There is no shortage of inspiration in Palestine. There is a shortage of platforms and media venues featuring inspiring people in and outside Palestine on a local, regional and global scale. When you mention Palestine and Media, visions of a people torn apart by conflict comes to mind. Refugees, school children standing across from tanks and demolished homes. Google the words Palestine and Media, 5 million photos depicting conflict come up. TEDxRamallah is the beginning of a movement to change that.

In recent years, the non-profit, TED.com devoted to Ideas Worth Spreading has featured riveting talks by remarkable people from around the globe. The power of the talks, coupled with the viral nature of the Web, and the open licensing of the Creative Commons, spread to influence millions of people around the world in a positive manner.

So powerful were the talks, the TED conference organizers spun off TEDx, independently organized TED events that gather the world’s leading thinkers and doers, to build connections, share insights and foster inspiration.

When we met the TEDxRamallah licensee, we had just taken part of TEDxDubai as attendees, sponsors and organizers of the event. Fueled by the excitement of attending TED India, and the recent success of TEDxDubai, he approached us to help bring the platform to Palestine. And so the journey began, in spring of 2010.

Over the past few months, a group of young, old, Palestinian and global citizens, have come together from across the world, online, and in the real world to plan the event; everyone has a Palestinian inspirational story to share; everyone knows candidates to nominate to speak at the event, and many are simply there to support by all means.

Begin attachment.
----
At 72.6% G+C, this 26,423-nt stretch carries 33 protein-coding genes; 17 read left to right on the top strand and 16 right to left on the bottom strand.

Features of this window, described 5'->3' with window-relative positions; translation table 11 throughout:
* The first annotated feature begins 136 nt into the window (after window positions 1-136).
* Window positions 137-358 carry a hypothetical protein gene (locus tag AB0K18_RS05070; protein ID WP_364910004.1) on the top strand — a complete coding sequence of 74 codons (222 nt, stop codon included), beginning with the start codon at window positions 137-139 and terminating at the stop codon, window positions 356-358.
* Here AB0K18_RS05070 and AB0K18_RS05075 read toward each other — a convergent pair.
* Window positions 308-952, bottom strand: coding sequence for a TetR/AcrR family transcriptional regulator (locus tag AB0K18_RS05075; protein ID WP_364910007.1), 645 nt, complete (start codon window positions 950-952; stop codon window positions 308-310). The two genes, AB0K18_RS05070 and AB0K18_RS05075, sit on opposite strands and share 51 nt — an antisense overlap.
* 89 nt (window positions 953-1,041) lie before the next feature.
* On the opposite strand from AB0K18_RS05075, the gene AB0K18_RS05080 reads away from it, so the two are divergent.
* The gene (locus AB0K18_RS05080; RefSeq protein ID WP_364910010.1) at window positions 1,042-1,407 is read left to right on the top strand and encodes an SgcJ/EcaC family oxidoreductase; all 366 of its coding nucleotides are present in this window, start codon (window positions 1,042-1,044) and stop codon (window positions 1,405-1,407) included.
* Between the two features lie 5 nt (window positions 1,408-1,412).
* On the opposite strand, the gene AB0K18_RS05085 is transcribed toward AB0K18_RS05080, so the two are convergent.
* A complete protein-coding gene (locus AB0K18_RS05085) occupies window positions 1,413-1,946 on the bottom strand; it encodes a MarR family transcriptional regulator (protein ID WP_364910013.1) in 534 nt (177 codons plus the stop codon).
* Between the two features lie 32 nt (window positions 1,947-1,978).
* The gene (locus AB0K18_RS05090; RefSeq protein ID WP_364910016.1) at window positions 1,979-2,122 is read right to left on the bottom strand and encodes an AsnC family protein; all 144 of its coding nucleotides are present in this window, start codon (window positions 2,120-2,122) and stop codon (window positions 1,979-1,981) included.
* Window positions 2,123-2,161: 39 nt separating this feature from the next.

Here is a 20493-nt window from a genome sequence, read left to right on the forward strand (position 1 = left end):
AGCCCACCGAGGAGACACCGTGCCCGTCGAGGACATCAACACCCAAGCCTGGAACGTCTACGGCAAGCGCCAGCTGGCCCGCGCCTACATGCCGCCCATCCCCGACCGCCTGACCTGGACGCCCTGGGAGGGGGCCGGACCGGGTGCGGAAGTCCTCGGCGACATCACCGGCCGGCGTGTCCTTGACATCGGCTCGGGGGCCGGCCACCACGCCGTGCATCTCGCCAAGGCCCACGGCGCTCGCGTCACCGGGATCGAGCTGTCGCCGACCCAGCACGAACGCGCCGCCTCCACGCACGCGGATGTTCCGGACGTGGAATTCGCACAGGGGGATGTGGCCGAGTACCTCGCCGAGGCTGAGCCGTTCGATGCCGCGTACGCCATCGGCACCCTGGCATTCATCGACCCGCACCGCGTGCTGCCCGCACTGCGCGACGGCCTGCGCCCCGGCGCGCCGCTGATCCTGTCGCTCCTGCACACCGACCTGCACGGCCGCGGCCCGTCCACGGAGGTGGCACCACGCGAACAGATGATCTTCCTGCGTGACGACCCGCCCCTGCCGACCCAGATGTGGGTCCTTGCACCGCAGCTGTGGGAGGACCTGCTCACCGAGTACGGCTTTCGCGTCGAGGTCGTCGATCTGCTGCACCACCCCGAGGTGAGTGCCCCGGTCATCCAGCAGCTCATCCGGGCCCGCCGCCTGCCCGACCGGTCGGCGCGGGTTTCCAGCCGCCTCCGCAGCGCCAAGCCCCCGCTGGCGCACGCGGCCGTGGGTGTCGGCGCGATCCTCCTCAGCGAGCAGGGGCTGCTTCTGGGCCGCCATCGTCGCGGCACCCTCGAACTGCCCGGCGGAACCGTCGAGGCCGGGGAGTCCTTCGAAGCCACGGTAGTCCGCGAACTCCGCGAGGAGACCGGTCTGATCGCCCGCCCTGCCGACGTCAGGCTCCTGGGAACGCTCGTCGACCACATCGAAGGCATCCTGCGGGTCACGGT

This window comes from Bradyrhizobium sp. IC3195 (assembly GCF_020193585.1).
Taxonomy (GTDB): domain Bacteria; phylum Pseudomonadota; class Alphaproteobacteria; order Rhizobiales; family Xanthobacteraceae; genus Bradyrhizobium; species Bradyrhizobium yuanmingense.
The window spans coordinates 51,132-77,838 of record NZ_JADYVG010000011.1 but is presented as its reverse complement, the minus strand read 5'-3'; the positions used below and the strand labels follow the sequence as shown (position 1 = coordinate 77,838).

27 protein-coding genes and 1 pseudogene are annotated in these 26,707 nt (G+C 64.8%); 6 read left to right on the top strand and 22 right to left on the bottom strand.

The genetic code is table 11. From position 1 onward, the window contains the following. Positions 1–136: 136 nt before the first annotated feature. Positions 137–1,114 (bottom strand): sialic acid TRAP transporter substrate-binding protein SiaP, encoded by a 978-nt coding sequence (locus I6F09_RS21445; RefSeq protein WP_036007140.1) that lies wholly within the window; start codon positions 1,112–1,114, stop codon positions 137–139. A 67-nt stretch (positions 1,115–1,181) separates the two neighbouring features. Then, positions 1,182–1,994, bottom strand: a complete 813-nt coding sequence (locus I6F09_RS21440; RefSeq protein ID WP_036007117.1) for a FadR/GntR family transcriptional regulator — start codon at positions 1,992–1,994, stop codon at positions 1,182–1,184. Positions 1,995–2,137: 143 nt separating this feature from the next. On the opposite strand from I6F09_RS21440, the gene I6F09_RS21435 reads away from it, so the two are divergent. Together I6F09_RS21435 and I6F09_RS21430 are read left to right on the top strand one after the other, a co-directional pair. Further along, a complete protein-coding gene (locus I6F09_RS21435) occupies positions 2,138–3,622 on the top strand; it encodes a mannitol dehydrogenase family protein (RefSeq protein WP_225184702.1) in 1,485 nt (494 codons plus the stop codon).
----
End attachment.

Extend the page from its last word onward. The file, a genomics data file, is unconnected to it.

The event will take place April 16th 2011. The aim is showcase inspiring stories of Palestine. TEDxRamallah aims to educate and inspire by providing a space for people to share their ideas in any field, whether science, education, literature, technology, design, etc. to contribute to the positive perception of Palestine. The tagline is READY.AIM.INSPIRE!

Throughout my life, I have known Palestinians from all walks of life. Their lives and stories are colorful, exciting, humbling and inspiring. They exist in every industry, country, and segment of society, from a female Palestinian refugee taxi driver in Lebanon to the scientist at MIT; a founder of a medical charity to support injured children who desperately need medical care, and a founder of a Palestinian Art Festival. The list is endless, and so is in the inspiration to be felt and shared. And hence, my involvement with organizing the event is to share these inspirations.

To date, we have over 20 sponsors lending their name, support and services to see TEDxRamallah happen. We have over 200 supporters on http://www.tedxramallah.com, and over 1000 supporters on Facebook. Volunteers are working in four cities around the Middle East to setup satellite events, spread the word about the event, and encourage community members to get involved.

You can get involved. It’s simple. Join our online community site at http://www.tedxramallah. Share stories of the inspiring Palestinians and stories of Palestine that you know. Blog about them, photograph them, create videos, animations, sketches.. tweet about them, share their stories with your friends on Facebook. Give them a platform on TV, the radio, magazines and newspapers. Share the event with your school, your workplace or to organize a TEDxRamallah satellite event in your hometown and feature inspiring Palestinians in your community on stage. READY.AIM.INSPIRE.

This article was contributed to PalestineChronicle.com on behalf of TEDxRamallah under the CC Attribution Licensing.

Our vision…

To encourage innovation and sustainable business practices – financial, social and environmental – through the companies that we help create and grow as well as in the wider business community through CSR thought leadership and advisory services.